On that note— and to answer your second question—in my opinion, “situationships” derive from a lack of transparency and communication. One or both people in the relationship either aren’t being honest with themselves and/or the other person about what they want in a relationship. Even if all you want is sex, be honest about that! If you’re looking for something committed, but non-monogamous, be honest about that. If you’re looking for something more traditional and long-term, but you’re afraid you’ll scare the person away by “saying something too soon,” seriously, just be honest. Better to scare someone away who isn’t looking for the same thing than to spend weeks to months (or longer) hoping and waiting for them to be on the same page.

That reminds me, if you ever use the term “same page” when discussing your relationship status, please clarify exactly what is on that page, that you are reading the same book, and that it is written in the same language. People (historically myself included) really try to beat around the bush sometimes. Do yourself a favor and be direct. Texting and mind-reading games simply are not worth your time or energy. You have far more important things to do, even if it is just watching Netflix! There are plenty of series to binge…

In your opinion, do you think dating is harder in large cities like New York than a small town, and why is that?

Hmm… I think dating has its challenges no matter where you are located. When you’re in a bigger city, you theoretically have too many choices, which prevents you from making one (paradox of choice) or leads you down the path of looking for the next best thing without taking the time to nurture an existing or potential relationship. On the other hand, a small town might have fewer options so you end up settling with the ...only available option. I see people from my high school on social media and so many of them are either engaged or married right now and still living in the Midwest. At the same, I’m sure there are a ton who are happily single and I have no idea where they live.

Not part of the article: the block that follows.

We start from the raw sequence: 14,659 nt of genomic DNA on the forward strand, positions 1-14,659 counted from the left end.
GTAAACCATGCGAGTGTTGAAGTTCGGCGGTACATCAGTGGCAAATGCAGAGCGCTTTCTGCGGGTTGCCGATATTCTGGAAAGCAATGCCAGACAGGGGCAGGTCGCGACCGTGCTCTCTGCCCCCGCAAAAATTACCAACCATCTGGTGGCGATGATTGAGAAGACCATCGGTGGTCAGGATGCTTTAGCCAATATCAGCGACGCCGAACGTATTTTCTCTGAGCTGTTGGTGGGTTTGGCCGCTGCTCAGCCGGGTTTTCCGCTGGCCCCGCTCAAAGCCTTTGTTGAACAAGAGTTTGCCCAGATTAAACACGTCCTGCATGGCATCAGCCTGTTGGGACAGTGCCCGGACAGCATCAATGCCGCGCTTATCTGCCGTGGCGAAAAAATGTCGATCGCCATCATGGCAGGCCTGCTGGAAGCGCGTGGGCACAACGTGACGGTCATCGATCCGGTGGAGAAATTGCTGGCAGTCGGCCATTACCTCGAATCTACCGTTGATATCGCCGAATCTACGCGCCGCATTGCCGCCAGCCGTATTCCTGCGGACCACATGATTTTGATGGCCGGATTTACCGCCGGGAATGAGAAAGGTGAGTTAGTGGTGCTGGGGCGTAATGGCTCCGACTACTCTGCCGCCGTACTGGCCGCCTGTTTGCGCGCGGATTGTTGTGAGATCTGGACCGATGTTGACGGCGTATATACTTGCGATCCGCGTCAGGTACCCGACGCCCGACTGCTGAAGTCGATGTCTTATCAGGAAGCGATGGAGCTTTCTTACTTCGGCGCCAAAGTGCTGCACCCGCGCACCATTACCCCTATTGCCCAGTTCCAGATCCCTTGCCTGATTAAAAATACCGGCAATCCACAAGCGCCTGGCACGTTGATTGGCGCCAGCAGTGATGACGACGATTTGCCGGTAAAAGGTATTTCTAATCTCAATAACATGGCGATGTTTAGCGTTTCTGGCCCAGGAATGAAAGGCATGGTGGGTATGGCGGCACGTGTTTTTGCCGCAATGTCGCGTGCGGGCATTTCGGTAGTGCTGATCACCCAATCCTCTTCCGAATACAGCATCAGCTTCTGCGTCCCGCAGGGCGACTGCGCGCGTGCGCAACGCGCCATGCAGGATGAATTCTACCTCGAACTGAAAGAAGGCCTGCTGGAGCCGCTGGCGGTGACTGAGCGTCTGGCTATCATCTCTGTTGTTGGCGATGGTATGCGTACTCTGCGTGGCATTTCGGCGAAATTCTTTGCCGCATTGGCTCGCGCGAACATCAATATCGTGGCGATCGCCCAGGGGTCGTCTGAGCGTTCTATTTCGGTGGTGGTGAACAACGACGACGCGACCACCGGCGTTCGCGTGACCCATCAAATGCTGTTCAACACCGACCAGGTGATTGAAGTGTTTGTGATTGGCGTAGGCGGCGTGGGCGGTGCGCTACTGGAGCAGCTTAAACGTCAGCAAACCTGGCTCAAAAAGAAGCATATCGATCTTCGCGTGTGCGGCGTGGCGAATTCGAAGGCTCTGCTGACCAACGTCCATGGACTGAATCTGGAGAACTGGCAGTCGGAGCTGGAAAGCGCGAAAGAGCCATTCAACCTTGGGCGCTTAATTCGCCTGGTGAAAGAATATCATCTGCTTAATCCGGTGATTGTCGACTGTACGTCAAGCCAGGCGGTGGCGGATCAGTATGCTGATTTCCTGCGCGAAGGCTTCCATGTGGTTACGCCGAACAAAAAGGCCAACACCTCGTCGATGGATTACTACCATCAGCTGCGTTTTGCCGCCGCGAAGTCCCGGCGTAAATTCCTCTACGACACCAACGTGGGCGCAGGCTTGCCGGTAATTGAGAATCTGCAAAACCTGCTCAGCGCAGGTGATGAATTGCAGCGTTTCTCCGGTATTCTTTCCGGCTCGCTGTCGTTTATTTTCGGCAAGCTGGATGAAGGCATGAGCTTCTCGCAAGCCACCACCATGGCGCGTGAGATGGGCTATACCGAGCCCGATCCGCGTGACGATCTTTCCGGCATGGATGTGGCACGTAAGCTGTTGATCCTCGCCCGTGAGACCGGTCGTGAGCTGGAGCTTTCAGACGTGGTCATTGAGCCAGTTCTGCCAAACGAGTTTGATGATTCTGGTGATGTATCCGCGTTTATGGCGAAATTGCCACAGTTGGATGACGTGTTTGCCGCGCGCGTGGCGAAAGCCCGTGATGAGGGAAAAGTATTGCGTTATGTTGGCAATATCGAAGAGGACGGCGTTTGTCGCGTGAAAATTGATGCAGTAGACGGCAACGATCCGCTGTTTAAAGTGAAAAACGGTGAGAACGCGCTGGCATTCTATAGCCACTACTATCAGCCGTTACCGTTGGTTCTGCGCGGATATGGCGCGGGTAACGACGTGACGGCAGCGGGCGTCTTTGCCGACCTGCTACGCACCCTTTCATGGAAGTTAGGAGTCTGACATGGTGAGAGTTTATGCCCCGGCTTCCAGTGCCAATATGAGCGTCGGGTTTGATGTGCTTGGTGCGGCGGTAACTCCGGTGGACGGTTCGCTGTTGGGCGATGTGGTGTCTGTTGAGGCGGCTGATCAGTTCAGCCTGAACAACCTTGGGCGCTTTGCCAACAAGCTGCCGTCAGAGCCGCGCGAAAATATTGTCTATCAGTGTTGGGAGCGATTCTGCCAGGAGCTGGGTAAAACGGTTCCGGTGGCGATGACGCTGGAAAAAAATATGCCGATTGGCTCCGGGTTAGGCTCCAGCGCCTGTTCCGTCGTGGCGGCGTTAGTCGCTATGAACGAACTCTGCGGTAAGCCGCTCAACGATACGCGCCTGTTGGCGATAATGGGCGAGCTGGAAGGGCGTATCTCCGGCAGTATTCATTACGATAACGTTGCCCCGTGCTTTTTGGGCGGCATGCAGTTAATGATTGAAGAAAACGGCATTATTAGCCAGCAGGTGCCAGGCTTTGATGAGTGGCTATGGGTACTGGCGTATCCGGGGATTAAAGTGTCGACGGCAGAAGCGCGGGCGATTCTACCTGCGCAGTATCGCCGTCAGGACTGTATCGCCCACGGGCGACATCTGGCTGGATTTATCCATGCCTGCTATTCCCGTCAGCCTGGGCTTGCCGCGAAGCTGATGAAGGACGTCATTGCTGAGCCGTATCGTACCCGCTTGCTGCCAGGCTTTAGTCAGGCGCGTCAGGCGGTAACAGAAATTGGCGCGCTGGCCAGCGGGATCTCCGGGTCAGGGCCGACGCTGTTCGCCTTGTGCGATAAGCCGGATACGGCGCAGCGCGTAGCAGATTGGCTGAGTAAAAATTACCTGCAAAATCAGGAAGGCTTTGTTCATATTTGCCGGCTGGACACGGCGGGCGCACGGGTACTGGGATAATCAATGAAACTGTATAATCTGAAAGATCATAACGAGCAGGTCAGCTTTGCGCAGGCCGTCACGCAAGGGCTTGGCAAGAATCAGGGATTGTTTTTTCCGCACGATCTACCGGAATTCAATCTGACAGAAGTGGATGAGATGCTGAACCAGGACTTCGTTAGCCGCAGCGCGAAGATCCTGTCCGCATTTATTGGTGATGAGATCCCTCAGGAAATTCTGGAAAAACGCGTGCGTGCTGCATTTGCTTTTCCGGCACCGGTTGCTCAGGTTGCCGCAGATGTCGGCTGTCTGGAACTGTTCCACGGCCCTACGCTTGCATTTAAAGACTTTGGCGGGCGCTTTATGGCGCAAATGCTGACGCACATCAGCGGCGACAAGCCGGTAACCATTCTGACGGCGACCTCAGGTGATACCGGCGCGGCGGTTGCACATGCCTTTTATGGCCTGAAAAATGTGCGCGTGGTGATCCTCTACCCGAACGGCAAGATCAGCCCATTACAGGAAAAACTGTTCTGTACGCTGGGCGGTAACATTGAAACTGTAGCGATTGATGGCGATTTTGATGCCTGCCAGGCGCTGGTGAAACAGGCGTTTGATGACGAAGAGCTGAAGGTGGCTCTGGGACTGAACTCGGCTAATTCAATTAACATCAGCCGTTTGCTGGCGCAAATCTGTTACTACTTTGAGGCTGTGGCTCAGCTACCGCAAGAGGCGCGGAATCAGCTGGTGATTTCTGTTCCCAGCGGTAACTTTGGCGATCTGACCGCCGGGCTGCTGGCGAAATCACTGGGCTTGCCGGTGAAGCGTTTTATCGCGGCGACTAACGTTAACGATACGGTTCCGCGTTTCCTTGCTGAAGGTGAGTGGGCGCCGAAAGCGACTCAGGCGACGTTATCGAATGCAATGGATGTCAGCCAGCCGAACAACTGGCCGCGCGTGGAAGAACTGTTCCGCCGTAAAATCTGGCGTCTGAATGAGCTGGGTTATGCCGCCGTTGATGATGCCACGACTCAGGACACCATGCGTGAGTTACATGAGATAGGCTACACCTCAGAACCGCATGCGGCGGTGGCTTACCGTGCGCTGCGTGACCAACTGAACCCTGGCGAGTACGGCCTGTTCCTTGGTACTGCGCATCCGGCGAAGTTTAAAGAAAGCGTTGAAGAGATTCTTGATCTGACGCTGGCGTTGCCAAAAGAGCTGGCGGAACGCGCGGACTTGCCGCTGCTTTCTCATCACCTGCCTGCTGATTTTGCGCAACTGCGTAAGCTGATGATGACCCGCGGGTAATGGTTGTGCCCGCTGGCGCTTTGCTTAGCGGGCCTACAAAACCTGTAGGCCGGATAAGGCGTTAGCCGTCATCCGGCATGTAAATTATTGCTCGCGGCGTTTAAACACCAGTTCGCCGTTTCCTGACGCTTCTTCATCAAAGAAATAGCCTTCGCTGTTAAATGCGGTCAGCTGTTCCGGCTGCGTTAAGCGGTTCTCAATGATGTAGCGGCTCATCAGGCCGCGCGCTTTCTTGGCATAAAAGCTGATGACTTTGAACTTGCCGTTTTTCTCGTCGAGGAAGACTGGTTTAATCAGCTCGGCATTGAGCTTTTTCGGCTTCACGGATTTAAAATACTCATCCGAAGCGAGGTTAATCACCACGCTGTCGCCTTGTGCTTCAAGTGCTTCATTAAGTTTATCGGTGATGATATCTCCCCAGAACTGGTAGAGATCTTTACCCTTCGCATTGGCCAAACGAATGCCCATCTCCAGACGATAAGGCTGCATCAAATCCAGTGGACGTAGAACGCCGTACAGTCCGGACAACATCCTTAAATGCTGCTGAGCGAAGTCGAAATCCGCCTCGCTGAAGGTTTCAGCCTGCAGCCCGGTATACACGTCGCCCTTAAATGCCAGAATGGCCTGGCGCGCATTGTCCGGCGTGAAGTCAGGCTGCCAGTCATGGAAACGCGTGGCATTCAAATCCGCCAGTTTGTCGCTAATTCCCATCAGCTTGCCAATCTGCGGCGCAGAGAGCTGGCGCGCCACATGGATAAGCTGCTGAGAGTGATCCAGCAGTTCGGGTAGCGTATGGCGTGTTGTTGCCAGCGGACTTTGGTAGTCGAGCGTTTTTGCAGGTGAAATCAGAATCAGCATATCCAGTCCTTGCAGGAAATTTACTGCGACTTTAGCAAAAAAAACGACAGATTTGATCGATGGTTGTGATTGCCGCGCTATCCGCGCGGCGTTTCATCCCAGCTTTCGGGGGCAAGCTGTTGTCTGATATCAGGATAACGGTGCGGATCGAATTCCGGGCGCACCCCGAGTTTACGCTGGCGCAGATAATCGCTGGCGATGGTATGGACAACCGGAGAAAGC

I mean, who is to say that it’s “better” to find a long-term partner at a younger age or to have fewer partners before finding the person with whom you wish to spend your life (if that’s even what you’re seeking)? You can learn a lot about yourself from dating and your experiences can ultimately lead you to stronger, healthier long-term relationships if you do the inner work to reflect, grow, and move forward. Ultimately, what I’m saying is, yes and no (so helpful, I know, and I would probably lean more toward yes). Don’t be discouraged by living in a big city. People everywhere are looking for companionship, trust, and intimacy. In my completely unprofessional opinion, the best way to date, wherever you are, is with complete honesty, and that includes first and foremost with yourself.

How do you hope tabú grows in the next few years?

We are launching exciting new content soon that I think will be deeply powerful for people who are confused or who have been struggling. I am eager to ramp up our content to be more inclusive and accessible to a broader variety of people, experiences, and identities. To me, this is exceedingly important. We’re also going to be expanding our reach outside of the world wide web with more live events. My mission for tabú has always been to be the premier destination online (and perhaps even IRL!) for people’s questions about bodies, sex, identity, and relationships. Who knows? Maybe 15 years from now, people won’t even have that many questions because they will just be so informed from all of tabú’s fascinating, educational content and their tabú-informed parents. I mean, that’s the dream anyway…

Subscribe to tabú here. To stay in the know in-real-time, follow tabú on instagram @talk.tabu. Do you like talking about sex and mental health? Follow the @sexspertsquad.

Interviewed by Chary